Making decisions in ‘a bit of a bubble’: relevant Australian Curriculum content for students in the Middle East

Maxwell, Jacinta (2020) Making decisions in ‘a bit of a bubble’: relevant Australian Curriculum content for students in the Middle East. Curriculum Perspectives, 40 (1). pp. 49-62. ISSN 0159-7868

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Abstract

The introduction of the Australian national curriculum generated heated debate in Australia. Content that should or should not be required for all students across the country to learn was a contested topic, as was the adaptability of the curriculum to ensure its suitability in schools across the nation. Throughout the development and implementation of the Australian Curriculum, researchers and journalists have reported on the challenges Australian-based school leaders and teachers have experienced when trying to understand the relevance of some curriculum content in their particular context. However, very little attention is being paid to the experiences of staff implementing the curriculum in offshore Australian international schools, despite the fact that schools have been licensed to use Australian curricula and syllabi since the late 1980s. This paper is based on exploratory research undertaken in an offshore Australian international school in the Middle East with a view to gaining insight into teachers’ perceptions of the relevance of Australian Curriculum content for their students. The majority of students at the school are from the United Arab Emirates and the surrounding nations and the majority of teaching staff are not from the region. Many educators interviewed for the research identified students’ ethnicities as a significant influence when teachers interpret Australian Curriculum content and making decisions about what to teach. A key finding from this research is that curriculum decisions, including those made with reference to students’ ethnic backgrounds, are made ‘in-house’ without input from members of the Emirati or broader communities. Teachers indicated that their knowledge of students’ lives and backgrounds is not extensive and that there is scope to build on existing initiatives at the school to increase intercultural understanding and community consultation. Finally, the author calls on scholars to engage with curriculum work occurring in offshore Australian international schools.


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Item Type: Article (Commonwealth Reporting Category C)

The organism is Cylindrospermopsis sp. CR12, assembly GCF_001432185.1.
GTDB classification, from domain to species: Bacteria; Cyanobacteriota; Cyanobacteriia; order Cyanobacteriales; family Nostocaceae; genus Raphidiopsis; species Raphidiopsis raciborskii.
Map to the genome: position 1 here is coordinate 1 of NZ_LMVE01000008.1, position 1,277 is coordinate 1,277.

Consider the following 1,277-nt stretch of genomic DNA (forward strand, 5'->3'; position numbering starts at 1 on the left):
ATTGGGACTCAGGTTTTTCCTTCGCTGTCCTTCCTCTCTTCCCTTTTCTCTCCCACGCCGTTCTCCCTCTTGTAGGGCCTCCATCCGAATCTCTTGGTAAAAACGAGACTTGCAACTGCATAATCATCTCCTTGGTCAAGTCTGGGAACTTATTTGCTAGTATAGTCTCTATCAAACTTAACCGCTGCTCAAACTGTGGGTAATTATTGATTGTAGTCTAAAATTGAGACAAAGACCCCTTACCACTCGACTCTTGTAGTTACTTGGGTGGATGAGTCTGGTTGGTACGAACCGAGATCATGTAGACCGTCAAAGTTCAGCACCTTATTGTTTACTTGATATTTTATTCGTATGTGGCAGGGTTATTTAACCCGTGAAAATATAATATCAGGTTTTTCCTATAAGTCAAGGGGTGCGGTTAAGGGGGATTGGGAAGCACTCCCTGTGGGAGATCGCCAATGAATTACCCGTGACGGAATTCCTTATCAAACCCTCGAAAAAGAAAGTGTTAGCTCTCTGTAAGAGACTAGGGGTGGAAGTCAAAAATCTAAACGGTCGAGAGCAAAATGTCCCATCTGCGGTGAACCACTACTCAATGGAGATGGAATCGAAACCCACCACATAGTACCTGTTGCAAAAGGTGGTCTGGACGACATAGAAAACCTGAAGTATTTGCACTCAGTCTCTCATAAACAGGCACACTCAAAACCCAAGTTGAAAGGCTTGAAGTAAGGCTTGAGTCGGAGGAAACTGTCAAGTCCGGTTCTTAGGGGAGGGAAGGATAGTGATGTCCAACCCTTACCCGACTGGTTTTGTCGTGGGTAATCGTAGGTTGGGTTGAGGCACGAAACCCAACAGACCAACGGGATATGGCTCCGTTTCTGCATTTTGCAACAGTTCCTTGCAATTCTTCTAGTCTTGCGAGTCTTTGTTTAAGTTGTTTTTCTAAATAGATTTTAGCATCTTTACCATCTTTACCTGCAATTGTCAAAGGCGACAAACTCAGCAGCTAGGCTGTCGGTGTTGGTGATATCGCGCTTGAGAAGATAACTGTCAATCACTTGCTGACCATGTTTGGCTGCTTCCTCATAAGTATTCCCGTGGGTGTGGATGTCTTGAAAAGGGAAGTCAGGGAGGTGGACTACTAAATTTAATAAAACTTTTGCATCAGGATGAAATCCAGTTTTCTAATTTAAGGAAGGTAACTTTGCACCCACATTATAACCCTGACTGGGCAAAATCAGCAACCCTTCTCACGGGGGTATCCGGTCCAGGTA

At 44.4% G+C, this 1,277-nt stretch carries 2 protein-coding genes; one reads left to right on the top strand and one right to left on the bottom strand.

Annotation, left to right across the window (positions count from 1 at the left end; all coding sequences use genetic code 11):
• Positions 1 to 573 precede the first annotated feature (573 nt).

Refereed: Yes
Item Status: Live Archive
Additional Information: Accepted version embargoed until 1 April 2021 (12 months), in accordance with the copyright policy of the publisher.
Faculty/School / Institute/Centre: Current - Faculty of Business, Education, Law and Arts - School of Education (1 Jul 2019 -)
Faculty/School / Institute/Centre: Current - Faculty of Business, Education, Law and Arts - School of Education (1 Jul 2019 -)
Date Deposited: 13 Sep 2020 23:58
Last Modified: 01 Apr 2021 22:05
Uncontrolled Keywords: offshore schools, Australian curriculum, relevance, transnational schooling
Fields of Research (2008): 13 Education > 1301 Education Systems > 130199 Education systems not elsewhere classified
13 Education > 1302 Curriculum and Pedagogy > 130299 Curriculum and Pedagogy not elsewhere classified
13 Education > 1303 Specialist Studies in Education > 130302 Comparative and Cross-Cultural Education
Fields of Research (2020): 39 EDUCATION > 3903 Education systems > 390399 Education systems not elsewhere classified
39 EDUCATION > 3901 Curriculum and pedagogy > 390199 Curriculum and pedagogy not elsewhere classified
39 EDUCATION > 3904 Specialist studies in education > 390401 Comparative and cross-cultural education
Socio-Economic Objectives (2008): C Society > 93 Education and Training > 9303 Curriculum > 930302 Syllabus and Curriculum Development
E Expanding Knowledge > 97 Expanding Knowledge > 970113 Expanding Knowledge in Education
C Society > 95 Cultural Understanding > 9599 Other Cultural Understanding > 959999 Cultural Understanding not elsewhere classified
Identification Number or DOI: https://doi.org/10.1007/s41297-020-00101-9
URI: http://eprints.usq.edu.au/id/eprint/39543

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